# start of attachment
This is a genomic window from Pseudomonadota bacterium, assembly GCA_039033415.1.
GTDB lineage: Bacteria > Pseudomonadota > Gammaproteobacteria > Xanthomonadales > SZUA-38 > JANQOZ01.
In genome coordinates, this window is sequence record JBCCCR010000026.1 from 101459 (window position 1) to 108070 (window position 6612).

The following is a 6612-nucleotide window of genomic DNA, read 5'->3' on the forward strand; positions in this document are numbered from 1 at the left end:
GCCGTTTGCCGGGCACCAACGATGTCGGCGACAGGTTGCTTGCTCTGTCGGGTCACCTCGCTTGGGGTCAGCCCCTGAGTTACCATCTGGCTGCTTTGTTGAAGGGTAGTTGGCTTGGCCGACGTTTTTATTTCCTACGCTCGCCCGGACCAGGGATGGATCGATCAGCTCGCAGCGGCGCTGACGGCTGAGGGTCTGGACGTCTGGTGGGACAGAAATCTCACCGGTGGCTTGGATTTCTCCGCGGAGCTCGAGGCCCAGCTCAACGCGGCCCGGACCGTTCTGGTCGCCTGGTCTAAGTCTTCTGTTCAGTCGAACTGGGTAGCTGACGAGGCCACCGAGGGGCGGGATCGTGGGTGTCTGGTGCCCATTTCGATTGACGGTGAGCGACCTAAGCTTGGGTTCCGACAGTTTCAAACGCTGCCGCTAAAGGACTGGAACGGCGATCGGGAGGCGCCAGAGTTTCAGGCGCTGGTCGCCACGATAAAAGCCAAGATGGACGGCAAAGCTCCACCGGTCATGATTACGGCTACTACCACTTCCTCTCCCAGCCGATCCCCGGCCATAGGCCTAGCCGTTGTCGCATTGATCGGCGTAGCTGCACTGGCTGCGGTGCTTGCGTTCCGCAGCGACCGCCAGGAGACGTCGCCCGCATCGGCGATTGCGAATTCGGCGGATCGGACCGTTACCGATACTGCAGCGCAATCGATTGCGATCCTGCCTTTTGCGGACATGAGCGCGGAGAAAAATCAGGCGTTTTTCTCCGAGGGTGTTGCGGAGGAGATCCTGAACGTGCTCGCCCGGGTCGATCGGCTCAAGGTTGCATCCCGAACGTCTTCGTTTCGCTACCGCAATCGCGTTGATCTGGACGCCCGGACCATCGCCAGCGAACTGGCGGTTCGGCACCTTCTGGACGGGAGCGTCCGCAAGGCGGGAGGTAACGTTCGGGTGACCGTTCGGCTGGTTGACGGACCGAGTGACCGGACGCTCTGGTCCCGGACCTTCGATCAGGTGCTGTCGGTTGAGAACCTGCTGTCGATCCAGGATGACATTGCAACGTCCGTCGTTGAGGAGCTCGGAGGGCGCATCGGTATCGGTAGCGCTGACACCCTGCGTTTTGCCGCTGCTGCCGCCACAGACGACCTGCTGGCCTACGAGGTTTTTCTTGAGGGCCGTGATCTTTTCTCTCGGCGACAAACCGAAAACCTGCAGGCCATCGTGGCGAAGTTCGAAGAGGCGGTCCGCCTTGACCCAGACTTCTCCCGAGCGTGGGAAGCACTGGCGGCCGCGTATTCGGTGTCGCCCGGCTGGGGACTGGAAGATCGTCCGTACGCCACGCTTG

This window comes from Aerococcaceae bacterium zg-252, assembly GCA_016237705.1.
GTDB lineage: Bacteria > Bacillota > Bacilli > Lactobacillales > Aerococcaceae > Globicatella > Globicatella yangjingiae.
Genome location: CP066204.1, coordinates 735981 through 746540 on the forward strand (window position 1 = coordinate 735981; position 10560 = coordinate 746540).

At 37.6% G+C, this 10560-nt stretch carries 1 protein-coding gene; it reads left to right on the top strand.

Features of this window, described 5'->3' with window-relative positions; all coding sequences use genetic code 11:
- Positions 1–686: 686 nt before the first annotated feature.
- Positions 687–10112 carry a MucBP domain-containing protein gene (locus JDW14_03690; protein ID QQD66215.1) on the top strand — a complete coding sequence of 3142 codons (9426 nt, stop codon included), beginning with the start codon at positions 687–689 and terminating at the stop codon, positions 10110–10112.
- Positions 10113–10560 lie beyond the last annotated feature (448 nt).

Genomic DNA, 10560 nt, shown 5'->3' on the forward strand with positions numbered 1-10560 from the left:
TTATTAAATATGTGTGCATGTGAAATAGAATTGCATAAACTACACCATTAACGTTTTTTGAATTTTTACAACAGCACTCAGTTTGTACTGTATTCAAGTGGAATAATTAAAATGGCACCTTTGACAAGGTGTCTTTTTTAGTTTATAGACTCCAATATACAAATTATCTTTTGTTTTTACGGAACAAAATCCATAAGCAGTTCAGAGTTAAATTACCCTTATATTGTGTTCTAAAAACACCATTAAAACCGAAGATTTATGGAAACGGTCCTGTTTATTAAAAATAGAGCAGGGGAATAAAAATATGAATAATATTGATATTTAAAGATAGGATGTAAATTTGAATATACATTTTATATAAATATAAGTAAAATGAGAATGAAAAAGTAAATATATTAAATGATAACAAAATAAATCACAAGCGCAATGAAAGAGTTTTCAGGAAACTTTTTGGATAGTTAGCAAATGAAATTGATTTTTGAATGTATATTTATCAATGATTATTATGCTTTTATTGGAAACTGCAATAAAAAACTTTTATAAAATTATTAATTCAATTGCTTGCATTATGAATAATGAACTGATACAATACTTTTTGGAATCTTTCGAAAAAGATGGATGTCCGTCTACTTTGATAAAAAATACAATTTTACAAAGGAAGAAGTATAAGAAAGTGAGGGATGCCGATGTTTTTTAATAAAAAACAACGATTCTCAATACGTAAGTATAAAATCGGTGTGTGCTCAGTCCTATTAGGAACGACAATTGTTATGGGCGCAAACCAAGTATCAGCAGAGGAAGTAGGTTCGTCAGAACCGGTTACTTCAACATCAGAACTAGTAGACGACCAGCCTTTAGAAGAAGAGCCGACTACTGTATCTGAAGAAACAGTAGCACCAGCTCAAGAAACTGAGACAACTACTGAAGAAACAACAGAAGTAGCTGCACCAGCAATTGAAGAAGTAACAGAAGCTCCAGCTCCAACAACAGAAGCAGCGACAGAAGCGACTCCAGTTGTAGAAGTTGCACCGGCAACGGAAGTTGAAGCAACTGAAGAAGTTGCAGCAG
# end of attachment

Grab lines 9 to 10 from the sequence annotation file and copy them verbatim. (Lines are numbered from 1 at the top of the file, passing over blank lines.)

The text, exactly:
At 37.6% G+C, this 10560-nt stretch carries 1 protein-coding gene; it reads left to right on the top strand.

Features of this window, described 5'->3' with window-relative positions; all coding sequences use genetic code 11: